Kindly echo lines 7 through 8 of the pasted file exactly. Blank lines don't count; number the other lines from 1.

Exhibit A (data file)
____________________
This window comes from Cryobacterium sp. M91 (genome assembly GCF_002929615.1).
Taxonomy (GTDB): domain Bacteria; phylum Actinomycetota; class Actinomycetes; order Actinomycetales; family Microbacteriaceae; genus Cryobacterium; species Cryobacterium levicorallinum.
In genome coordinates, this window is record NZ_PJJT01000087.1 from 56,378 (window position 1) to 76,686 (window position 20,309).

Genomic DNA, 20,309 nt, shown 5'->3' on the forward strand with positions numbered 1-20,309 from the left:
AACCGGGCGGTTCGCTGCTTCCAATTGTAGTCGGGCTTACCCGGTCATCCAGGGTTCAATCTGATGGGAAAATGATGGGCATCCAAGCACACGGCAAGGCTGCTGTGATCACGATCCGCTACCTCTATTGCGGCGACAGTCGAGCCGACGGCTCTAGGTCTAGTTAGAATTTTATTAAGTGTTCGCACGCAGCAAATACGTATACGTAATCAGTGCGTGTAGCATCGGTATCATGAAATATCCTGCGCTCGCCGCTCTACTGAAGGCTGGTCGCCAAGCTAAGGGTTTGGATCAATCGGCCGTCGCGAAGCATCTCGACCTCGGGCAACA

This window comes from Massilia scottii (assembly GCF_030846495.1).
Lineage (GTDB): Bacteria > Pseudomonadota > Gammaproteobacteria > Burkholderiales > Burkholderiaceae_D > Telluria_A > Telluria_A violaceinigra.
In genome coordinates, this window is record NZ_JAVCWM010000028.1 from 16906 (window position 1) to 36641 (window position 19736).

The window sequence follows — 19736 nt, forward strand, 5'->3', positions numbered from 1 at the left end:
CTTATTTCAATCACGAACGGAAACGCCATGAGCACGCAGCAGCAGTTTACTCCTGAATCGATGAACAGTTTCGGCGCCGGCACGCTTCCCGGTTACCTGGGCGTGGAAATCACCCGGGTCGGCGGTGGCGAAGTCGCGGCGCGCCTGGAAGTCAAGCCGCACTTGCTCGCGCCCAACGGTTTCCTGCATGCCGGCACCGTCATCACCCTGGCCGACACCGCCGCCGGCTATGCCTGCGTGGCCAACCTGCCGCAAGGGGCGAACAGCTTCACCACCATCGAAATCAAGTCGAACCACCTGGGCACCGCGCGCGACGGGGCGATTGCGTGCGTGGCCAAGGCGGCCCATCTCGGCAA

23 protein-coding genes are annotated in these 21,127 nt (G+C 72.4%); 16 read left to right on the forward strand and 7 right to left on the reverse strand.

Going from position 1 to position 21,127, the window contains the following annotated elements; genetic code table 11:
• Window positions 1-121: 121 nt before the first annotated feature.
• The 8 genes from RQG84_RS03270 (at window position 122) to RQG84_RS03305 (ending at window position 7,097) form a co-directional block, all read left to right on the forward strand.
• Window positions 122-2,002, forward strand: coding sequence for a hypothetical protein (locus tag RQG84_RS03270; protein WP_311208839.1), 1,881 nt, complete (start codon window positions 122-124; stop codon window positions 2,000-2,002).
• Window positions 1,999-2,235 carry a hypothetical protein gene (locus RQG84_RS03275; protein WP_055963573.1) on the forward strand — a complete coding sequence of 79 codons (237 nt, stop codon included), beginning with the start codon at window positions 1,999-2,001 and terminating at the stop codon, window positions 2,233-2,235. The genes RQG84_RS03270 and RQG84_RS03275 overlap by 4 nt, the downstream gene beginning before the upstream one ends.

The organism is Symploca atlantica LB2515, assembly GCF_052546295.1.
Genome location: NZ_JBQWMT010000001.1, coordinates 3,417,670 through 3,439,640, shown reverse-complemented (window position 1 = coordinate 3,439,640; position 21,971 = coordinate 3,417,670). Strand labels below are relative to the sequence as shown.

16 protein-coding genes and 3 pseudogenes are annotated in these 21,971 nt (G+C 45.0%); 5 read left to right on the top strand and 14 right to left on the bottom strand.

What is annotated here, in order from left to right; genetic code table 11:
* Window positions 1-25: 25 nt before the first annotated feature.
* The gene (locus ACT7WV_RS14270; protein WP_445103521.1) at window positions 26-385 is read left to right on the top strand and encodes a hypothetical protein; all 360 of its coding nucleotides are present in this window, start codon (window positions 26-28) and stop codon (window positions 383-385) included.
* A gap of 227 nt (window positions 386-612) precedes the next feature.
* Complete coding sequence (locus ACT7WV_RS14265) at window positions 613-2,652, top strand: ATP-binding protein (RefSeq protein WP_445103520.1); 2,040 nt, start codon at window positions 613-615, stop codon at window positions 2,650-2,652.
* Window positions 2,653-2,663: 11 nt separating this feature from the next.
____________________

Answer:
Lineage (GTDB): Bacteria > Pseudomonadota > Gammaproteobacteria > Burkholderiales > Burkholderiaceae_D > Telluria_A > Telluria_A violaceinigra.
In genome coordinates, this window is record NZ_JAVCWM010000028.1 from 16906 (window position 1) to 36641 (window position 19736).